# Lift equation for elevator and rudder of a plane?

1. Nov 18, 2014

I know that the lift equation for a single wing is L=Cl*0.5*A*r*V^2 where L is lift, Cl is the lift coefficient, A is the area, r is the air density, and V is velocity. Does this equation still apply to the elevator and rudder of a plane or is another equation used? If so, where can I find graphs of the lift coefficients of these parts?

2. Nov 18, 2014

### Staff: Mentor

It ceratinly works for any airfoil. For graphs, you'd probably have to google for the airfoil sections they use. Not sure if that is readily available information.

3. Nov 18, 2014

Also, how accurate is the equation at large angles of attack such as 45 to 90 degrees? I am making a simple plane simulation and I want it to be accurate.

4. Nov 18, 2014

### Staff: Mentor

Angles of attack that high aren't really "flying" and so they aren't typically tested that high. So I'm not sure you'll get a lift coefficient in such a condition.

5. Nov 18, 2014

### rcgldr

Unless the elevator is a stabilator (all moving tail), then the stabilizer consists of a horizontal component and the moving elevator, and the combined surfaces act as a bent airfoil. The rudder situation is similar. The "polars" (lift and drag coefficients versus angle of attack versus Reynolds number) may be available (someone had to know this when designing the aircraft). I don't know if an polar program like XFOIL can model "bent airfoils".

6. Nov 18, 2014

### SteamKing

Staff Emeritus
Most airfoil shapes used on aircraft will 'stall', i.e. lose the ability to provide lift, when the angle of attack reaches about 15 degrees. If a wing stalls when the aircraft is taking off, for example, there is usually insufficient altitude to maneuver the aircraft to recover from the stall and a crash results.

7. Nov 18, 2014

### Staff: Mentor

I would think it is similar to a regular wing with flaps:
http://scilib.narod.ru/Avia/DAC/images/fig068.gif [Broken]

Last edited by a moderator: May 7, 2017
8. Nov 19, 2014

It seems, from the left graph, that the lift coefficient can be approximated by basic section + elevator angle * constant. How accurate would this be? Also, once I translate my simulation from 2d to 3d, how will I deal with the slide slip? The relation would probably be complex. Would it be better to neglect slide slip in my calculations?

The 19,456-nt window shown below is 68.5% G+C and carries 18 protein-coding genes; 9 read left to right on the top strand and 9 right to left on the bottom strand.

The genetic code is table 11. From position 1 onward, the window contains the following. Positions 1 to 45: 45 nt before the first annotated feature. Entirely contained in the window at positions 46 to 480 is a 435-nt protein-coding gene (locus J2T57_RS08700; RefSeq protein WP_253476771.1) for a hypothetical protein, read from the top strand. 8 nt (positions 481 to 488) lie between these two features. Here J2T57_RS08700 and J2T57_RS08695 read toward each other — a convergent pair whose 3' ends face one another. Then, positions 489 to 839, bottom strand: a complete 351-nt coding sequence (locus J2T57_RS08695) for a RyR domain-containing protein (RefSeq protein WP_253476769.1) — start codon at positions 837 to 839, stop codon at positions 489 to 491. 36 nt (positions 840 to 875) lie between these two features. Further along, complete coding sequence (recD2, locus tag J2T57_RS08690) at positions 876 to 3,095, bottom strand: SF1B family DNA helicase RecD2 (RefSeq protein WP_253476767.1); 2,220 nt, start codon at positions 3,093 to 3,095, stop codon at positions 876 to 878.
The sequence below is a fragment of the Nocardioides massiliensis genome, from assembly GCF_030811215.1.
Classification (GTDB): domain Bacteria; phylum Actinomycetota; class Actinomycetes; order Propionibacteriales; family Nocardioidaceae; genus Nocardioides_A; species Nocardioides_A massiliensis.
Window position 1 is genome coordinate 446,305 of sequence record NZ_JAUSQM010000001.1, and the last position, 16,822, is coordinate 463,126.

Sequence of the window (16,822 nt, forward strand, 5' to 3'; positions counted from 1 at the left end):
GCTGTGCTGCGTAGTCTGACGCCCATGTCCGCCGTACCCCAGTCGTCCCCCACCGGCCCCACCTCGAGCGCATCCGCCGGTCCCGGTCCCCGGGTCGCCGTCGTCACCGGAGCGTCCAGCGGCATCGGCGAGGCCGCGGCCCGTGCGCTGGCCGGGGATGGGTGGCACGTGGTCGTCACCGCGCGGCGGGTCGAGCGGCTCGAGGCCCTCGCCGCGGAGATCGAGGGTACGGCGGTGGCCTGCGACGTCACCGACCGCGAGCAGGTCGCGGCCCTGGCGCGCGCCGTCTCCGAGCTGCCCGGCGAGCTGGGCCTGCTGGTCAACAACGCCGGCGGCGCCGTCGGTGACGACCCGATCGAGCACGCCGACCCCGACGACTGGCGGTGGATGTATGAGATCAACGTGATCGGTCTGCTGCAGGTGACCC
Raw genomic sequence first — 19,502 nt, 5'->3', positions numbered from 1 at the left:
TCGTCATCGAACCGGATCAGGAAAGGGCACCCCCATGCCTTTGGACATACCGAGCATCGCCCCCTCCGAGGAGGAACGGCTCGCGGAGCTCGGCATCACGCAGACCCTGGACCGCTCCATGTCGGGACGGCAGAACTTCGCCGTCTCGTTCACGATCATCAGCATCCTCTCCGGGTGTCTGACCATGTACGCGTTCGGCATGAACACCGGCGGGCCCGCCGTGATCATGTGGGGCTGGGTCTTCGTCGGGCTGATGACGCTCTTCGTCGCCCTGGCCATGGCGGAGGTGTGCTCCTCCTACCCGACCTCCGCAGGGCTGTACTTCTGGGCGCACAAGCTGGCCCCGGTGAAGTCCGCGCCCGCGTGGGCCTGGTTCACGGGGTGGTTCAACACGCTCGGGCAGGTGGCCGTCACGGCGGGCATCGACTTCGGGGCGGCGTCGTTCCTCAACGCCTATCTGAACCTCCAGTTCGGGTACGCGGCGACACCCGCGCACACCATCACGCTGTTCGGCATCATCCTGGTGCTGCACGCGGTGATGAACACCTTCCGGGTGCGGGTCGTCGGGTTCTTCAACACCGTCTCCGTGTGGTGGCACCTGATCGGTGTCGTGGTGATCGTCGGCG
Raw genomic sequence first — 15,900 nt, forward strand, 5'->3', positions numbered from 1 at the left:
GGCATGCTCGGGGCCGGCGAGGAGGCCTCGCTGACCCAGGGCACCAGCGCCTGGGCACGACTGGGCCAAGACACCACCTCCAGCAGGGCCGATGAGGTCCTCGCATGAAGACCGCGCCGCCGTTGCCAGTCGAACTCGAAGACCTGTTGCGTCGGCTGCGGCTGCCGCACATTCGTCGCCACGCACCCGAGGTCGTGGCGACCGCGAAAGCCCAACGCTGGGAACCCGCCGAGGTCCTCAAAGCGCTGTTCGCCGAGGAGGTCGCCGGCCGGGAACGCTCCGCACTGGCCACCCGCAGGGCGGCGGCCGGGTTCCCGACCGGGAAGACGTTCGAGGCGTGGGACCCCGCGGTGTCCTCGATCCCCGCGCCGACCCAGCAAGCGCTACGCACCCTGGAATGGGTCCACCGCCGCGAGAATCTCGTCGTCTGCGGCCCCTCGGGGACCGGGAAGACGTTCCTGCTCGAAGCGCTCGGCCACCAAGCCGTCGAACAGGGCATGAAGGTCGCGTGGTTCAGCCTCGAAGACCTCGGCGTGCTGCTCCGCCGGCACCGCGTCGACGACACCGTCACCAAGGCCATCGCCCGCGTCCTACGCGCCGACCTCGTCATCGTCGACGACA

9. Nov 19, 2014

### rcgldr

Using a linear equation should be ok as long as the deflection is kept sufficiently below the point where the plot starts to curve.

The graph polars are for a slightly cambered airfoil, since positive lift is produce at zero angle of attack for the plain airfoil. Since the graphs show a higher coefficient of lift for a flapped airfoil at zero angle of attack, it would seem that's there's some fixed angle for the flaps, but that angle is not mentioned. For the stabilizer, you may want a bit of downforce for the plain airfoil at zero angle of attack, assuming this reduces drag. For the rudder, you'd want zero lift at zero angle of attack.

Side slip (rudder) or pitch slip (elevator) would require including the effects related to the fuselage of an aircraft, which could get complicated.

10. Nov 19, 2014

### montoyas7940

Check out flight gear. It is an open source simulator and might give you some ideas.

11. Nov 19, 2014

Should I neglect slide and pitch slip since it it may be difficult to implement? I heard the effects are small.

12. Nov 20, 2014

### elmecheng

When I was studying aircraft design we used xflr5 which has xfoil built in. It's a simulation software. What you are asking isn't a good idea to use just one lift equation because your answer will be wrong and here is why:

1. There are many airfoil shapes with lift data such as a lift coefficient. When you extrude a wing from an airfoil it's data changes a lot. It adds a third dimension that you have to compensate for.

2. There are also 2 main theories to aproximate wings based on what is called the aspect ratio, AS, which is the ratio between length and surface area.

3. You talked about a simulation. This requires ranges of ∝, angle of attack, when this changes the airfoil lift coefficient changes and the wing coefficient changes as well. I highly recommend writting a program to calculate for you or use software. Note: Coefficient of lift also changes with altitude and mach speed

4. You can model them separately as individual wings but when combined in a tail configuration there are vortex effects at the corners, tips, and disrupted flow from the aircraft body. These are not easily calculated by hand.

As for "slipping" effects, I believe you mean viscous effects. At subsonic speeds it can be ignored and often time is. Now, transonic and supersonic speeds can be an issue. When supersonic the lift actually increases a lot due to the viscous effects.

Depending on the scope of your analysis you can simplify and ignore points that I mentioned but I'd have to know the full scope in order to tell you which.

That's not exatly true. Jet fighters, or other high performance aircraft, are designed for large angles of attack around 30° and are capable of going vertical mid-flight. They can only due this because of the massive thrust to weight ratio. I believe takeoff angle is over 25° for aircraft carrier launches which is about a 27-30° aoa for the wings depending on tilt of the wing.